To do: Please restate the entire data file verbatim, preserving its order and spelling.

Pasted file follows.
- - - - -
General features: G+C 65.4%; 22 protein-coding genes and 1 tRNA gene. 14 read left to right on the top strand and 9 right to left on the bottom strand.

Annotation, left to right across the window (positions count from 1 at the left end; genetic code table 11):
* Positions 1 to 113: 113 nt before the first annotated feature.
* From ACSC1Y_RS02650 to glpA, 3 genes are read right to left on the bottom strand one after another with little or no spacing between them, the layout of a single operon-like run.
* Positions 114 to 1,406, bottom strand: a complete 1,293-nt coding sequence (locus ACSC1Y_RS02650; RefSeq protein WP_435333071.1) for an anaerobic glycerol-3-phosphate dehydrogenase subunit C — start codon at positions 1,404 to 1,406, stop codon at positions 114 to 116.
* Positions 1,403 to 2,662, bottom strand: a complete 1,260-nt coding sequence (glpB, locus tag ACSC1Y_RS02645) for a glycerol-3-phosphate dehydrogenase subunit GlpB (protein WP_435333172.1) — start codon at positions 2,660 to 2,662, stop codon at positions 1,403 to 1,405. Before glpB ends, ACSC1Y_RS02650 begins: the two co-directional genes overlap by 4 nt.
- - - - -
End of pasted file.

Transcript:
General features: G+C 65.4%; 22 protein-coding genes and 1 tRNA gene. 14 read left to right on the top strand and 9 right to left on the bottom strand.

Annotation, left to right across the window (positions count from 1 at the left end; genetic code table 11):
* Positions 1 to 113: 113 nt before the first annotated feature.
* From ACSC1Y_RS02650 to glpA, 3 genes are read right to left on the bottom strand one after another with little or no spacing between them, the layout of a single operon-like run.
* Positions 114 to 1,406, bottom strand: a complete 1,293-nt coding sequence (locus ACSC1Y_RS02650; RefSeq protein WP_435333071.1) for an anaerobic glycerol-3-phosphate dehydrogenase subunit C — start codon at positions 1,404 to 1,406, stop codon at positions 114 to 116.
* Positions 1,403 to 2,662, bottom strand: a complete 1,260-nt coding sequence (glpB, locus tag ACSC1Y_RS02645) for a glycerol-3-phosphate dehydrogenase subunit GlpB (protein WP_435333172.1) — start codon at positions 2,660 to 2,662, stop codon at positions 1,403 to 1,405. Before glpB ends, ACSC1Y_RS02650 begins: the two co-directional genes overlap by 4 nt.